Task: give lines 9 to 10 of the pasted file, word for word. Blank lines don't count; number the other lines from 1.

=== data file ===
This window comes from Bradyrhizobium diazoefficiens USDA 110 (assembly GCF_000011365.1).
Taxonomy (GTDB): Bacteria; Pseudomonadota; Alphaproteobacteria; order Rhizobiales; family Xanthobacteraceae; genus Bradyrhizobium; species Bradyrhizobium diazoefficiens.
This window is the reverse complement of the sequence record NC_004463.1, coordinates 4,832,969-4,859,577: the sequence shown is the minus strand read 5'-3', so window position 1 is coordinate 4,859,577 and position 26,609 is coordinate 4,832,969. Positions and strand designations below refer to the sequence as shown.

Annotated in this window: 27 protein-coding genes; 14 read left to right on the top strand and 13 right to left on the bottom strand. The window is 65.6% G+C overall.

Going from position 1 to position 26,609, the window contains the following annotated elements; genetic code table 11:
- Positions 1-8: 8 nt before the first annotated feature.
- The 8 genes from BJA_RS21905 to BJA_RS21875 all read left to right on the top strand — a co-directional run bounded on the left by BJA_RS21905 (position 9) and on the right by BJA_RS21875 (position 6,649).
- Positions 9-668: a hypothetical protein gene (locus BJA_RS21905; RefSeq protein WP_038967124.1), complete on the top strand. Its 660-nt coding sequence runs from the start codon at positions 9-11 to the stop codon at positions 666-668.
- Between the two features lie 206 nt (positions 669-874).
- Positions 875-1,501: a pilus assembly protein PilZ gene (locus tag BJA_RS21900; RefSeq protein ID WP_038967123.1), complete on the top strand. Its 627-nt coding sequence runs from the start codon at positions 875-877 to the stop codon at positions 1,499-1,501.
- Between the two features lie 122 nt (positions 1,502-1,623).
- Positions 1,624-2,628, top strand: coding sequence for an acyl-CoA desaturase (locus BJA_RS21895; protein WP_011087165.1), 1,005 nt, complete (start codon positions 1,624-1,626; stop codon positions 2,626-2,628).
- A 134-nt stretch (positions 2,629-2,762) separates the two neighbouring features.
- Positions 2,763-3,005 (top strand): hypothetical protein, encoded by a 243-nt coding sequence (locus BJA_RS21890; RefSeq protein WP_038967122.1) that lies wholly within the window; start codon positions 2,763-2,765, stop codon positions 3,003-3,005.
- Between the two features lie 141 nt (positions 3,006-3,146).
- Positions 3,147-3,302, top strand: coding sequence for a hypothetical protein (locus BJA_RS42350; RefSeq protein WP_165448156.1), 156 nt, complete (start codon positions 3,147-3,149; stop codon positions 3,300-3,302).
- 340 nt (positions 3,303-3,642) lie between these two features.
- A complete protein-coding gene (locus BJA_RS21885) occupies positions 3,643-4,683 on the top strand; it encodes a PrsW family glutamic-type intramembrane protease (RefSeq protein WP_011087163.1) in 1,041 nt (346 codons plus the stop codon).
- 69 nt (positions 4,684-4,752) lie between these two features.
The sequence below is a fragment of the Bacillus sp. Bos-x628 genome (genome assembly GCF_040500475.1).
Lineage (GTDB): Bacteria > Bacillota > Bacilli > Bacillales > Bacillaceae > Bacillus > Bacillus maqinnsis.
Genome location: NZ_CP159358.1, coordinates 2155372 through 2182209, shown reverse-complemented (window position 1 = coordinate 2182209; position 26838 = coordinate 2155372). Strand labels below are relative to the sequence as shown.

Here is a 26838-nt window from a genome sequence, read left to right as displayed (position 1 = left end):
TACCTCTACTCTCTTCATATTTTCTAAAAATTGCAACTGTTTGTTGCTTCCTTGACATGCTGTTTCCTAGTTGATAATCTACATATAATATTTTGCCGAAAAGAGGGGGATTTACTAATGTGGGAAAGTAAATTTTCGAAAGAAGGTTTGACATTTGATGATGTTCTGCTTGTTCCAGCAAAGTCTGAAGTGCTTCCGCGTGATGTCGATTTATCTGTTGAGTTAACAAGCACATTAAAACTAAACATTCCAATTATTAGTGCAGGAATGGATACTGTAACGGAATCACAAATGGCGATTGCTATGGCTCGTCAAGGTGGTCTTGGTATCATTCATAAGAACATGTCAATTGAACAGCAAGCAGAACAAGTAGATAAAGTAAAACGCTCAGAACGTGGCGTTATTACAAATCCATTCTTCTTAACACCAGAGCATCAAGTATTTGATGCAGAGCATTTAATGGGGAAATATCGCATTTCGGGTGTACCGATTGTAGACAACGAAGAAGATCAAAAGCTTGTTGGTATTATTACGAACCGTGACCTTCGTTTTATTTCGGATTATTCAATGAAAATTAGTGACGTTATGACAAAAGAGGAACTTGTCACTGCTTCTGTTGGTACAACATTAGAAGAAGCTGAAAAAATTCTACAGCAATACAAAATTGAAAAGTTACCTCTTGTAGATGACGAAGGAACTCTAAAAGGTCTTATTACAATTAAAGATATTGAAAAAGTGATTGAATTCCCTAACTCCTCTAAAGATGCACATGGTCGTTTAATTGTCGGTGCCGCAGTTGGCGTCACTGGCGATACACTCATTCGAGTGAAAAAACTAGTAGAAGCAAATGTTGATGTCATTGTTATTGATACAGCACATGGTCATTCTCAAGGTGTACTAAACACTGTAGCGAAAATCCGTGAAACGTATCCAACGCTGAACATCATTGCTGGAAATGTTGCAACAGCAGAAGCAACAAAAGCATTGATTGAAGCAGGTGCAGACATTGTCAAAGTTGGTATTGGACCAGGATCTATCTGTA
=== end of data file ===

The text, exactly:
- Between the two features lie 206 nt (positions 669-874).
- Positions 875-1,501: a pilus assembly protein PilZ gene (locus tag BJA_RS21900; RefSeq protein ID WP_038967123.1), complete on the top strand. Its 627-nt coding sequence runs from the start codon at positions 875-877 to the stop codon at positions 1,499-1,501.